Psalm Fragment

On the glorious splendor of your majesty,
   and on your wondrous works, I will meditate.
The might of your awesome deeds shall be proclaimed,
   and I will declare your greatness.
They shall celebrate the fame of your abundant goodness,
   and shall sing aloud of your righteousness. Psalm 145:5-7

Journal Reflections

  • Write about specific Christians who have spoken a word from God to you when you needed it.
  • Write about people to whom you have spoken God's word.


Think of someone you would like to be a spiritual friend with and ask God to help you build a mutually supportive spiritual relationship with him or her.

Prayer for Today

O Holy Spirit, send the people I need to bring me the word of God, and send the people I need to speak the word of God to.
40-Day Journey with Dietrich Bonhoeffer, Copyright © 2007 Augsburg Books, imprint of Augsburg Fortress.
Missed the first couple devotionals in this series, or want to re-read an earlier devotional? You can find a complete online archive of Bonhoeffer devotionals at BibleGateway.com. The first devotional can be found here.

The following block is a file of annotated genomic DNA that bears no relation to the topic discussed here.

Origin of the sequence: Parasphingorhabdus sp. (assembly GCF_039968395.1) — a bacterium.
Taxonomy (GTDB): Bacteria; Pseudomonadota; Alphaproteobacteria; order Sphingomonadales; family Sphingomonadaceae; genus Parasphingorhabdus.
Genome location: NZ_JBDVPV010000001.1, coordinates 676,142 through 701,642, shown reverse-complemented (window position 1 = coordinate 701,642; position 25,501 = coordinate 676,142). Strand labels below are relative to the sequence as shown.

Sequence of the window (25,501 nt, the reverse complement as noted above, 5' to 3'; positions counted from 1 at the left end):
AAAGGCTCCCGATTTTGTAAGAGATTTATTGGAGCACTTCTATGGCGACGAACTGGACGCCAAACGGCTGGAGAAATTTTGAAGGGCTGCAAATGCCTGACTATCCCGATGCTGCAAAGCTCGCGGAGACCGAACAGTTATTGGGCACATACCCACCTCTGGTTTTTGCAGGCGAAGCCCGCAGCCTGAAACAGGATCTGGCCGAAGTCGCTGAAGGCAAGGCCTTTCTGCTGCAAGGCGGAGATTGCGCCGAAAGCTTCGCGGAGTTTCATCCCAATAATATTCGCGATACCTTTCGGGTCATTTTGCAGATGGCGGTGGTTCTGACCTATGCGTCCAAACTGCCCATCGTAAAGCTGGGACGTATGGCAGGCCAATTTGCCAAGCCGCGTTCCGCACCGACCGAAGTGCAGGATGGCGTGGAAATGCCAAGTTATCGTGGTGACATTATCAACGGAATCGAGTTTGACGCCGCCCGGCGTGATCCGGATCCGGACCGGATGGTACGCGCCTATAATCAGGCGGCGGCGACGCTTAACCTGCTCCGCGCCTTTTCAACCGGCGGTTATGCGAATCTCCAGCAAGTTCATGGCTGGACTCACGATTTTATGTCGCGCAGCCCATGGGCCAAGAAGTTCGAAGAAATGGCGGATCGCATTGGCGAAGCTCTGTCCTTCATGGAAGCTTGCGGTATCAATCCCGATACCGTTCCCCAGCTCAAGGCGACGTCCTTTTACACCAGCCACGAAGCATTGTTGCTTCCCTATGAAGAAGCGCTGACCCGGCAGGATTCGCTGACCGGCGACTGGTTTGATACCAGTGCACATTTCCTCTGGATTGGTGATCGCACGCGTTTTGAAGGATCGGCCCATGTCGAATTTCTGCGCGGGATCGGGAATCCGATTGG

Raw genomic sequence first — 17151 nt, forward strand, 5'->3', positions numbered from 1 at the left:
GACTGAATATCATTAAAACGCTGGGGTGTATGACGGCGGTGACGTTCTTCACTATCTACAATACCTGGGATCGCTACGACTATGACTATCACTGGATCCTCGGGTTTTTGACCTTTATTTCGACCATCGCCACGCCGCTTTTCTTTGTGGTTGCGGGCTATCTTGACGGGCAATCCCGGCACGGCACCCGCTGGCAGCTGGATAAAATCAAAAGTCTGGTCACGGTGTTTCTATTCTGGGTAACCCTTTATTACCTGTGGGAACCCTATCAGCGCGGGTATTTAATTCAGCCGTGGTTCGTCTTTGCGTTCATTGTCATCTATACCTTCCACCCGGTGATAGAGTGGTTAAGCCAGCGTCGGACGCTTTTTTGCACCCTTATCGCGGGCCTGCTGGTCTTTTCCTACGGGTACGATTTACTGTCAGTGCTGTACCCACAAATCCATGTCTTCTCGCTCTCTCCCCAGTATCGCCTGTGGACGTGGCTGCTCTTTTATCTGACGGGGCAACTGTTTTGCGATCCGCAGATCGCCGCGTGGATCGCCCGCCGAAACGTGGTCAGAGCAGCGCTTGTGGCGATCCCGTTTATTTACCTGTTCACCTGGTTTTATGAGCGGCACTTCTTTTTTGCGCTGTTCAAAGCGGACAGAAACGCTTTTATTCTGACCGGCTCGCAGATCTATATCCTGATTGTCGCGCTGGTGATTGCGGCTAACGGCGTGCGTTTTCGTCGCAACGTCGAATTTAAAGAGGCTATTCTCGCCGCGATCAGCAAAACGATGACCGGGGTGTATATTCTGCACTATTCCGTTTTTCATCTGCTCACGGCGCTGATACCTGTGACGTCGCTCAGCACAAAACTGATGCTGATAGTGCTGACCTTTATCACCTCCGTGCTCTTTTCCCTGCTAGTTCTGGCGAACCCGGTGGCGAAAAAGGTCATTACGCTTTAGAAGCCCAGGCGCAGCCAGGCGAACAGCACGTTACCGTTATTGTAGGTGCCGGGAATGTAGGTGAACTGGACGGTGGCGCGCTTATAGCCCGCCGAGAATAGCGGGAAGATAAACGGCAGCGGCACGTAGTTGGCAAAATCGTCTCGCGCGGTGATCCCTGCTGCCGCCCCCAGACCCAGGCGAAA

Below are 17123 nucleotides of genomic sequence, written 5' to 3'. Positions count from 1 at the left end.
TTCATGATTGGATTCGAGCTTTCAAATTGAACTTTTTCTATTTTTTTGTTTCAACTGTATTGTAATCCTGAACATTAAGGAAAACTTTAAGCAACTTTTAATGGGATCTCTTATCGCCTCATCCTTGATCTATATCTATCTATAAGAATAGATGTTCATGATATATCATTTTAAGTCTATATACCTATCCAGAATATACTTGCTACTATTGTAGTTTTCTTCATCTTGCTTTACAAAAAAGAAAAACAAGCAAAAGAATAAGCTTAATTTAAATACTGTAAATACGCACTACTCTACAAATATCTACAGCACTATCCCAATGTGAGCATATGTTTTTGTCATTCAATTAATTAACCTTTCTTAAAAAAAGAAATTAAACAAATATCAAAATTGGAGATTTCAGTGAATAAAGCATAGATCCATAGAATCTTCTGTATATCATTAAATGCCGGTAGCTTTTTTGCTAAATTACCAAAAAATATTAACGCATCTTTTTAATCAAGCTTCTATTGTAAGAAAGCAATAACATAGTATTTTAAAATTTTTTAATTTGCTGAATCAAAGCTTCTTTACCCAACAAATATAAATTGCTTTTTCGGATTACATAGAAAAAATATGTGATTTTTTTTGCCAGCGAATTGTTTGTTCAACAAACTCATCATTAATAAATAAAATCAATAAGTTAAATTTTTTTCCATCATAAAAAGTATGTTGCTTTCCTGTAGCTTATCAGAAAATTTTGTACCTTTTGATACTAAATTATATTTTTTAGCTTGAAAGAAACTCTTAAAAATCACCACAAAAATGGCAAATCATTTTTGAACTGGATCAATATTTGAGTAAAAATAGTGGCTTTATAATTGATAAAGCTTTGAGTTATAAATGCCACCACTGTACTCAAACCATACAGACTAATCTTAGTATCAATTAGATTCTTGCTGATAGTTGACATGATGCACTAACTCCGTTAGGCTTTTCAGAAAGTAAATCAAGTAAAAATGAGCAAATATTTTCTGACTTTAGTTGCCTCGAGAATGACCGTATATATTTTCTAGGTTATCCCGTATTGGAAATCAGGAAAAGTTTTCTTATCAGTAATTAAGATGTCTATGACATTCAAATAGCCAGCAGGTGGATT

db-book-image40 Day Journey with Dietrich Bonhoeffer
Buy a copy here!

One of the most widely admired theologians of the 20th century, Bonhoeffer was a profound yet clear thinker. Klug selects significant passages from his works, pairs them with appropriate Scripture, sets up a journal-writing exercise, and concludes with prayer.

More Titles from Bonhoeffer!
Interested in learning more from and about Dietrich Bonhoeffer? The Bible Gateway store has a special page filled with his books and devotionals as well as biographies and videos about him!


June 25, 2012
Silent Longings
Sharon Jaynes
Today's Truth
"She (Hagar) gave this name to the LORD who spoke to her: 'You are the God who sees me,' for she said, 'I have now seen the One who sees me'" (Genesis 16:13 NIV).
Friend to Friend
Everyone wants to be noticed, to be cared for, to be loved. How my heart breaks with David's words, "No one cares for my soul" (Psalm 142:4 ). He is crying out during one of the darkest times in his life and felt all alone in his struggle to survive. We might expect to hear those words from the crowded city streets as men and women scurry about in their power suits off to make the next deal. We wouldn't be surprised to hear those words from a vagrant huddled under a bridge with all his worldly possessions stuffed in a plastic grocery bag.  But would we expect it from the person sitting beside us in the church pew, the co-worker in the next cubicle, or the mother of three next door?